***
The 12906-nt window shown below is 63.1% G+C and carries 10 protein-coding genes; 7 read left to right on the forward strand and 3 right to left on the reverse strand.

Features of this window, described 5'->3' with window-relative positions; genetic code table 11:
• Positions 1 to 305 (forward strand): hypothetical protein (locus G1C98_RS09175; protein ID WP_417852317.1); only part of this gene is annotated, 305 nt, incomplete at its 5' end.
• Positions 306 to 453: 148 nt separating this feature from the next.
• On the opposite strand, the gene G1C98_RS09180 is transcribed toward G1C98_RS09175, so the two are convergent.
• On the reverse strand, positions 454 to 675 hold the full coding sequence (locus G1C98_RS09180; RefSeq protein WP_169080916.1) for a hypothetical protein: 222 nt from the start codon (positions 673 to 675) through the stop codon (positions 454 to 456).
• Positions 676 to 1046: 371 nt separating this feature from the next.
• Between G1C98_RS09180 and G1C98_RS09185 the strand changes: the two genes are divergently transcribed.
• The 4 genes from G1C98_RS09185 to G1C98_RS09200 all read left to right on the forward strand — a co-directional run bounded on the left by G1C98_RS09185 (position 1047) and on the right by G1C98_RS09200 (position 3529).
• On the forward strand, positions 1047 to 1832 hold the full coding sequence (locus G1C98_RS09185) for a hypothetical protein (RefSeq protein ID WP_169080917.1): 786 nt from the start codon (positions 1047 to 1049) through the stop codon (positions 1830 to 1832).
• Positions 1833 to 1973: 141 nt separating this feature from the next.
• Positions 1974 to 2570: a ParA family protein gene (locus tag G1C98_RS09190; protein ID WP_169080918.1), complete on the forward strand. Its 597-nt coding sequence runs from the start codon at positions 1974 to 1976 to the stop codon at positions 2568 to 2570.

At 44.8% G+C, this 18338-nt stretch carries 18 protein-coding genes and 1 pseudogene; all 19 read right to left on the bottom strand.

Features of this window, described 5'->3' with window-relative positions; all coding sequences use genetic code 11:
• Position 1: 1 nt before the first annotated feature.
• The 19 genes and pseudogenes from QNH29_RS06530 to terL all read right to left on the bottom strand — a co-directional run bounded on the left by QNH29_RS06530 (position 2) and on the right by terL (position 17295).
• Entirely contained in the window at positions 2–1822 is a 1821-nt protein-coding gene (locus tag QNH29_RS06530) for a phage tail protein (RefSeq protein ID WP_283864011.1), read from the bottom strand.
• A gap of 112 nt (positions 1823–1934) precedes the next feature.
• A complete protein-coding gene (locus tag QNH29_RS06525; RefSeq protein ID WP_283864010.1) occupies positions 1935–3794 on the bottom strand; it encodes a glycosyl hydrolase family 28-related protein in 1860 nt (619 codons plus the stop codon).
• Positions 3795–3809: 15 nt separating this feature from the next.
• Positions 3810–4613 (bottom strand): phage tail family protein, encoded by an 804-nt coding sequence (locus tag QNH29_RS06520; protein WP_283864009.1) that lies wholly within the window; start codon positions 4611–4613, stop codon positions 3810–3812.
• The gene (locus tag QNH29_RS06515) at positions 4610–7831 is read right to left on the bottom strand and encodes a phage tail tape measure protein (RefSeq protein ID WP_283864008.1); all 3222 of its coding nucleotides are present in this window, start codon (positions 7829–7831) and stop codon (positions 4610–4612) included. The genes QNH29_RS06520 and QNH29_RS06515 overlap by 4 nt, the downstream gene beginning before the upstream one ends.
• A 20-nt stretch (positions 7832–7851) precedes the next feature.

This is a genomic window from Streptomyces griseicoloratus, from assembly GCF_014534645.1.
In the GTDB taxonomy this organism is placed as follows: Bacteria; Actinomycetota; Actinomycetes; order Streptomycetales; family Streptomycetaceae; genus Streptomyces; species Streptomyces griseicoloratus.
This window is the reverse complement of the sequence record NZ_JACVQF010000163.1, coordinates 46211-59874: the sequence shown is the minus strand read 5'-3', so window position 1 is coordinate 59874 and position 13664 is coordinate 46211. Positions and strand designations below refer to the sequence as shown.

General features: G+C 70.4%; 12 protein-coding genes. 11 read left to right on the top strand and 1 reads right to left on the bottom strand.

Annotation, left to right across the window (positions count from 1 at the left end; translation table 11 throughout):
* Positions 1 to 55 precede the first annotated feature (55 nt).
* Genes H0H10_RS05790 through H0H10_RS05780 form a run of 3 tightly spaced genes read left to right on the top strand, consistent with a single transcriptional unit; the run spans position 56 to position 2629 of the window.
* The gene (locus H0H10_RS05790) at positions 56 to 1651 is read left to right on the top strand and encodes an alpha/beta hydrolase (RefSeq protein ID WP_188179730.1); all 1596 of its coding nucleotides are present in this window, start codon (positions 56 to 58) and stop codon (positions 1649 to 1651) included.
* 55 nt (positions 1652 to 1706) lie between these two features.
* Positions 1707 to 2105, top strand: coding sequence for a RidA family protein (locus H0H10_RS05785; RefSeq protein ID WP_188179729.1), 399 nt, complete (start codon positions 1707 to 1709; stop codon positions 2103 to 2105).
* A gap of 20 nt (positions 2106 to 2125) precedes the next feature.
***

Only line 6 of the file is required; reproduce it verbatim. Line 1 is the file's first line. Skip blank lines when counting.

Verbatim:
• On the reverse strand, positions 454 to 675 hold the full coding sequence (locus G1C98_RS09180; RefSeq protein WP_169080916.1) for a hypothetical protein: 222 nt from the start codon (positions 673 to 675) through the stop codon (positions 454 to 456).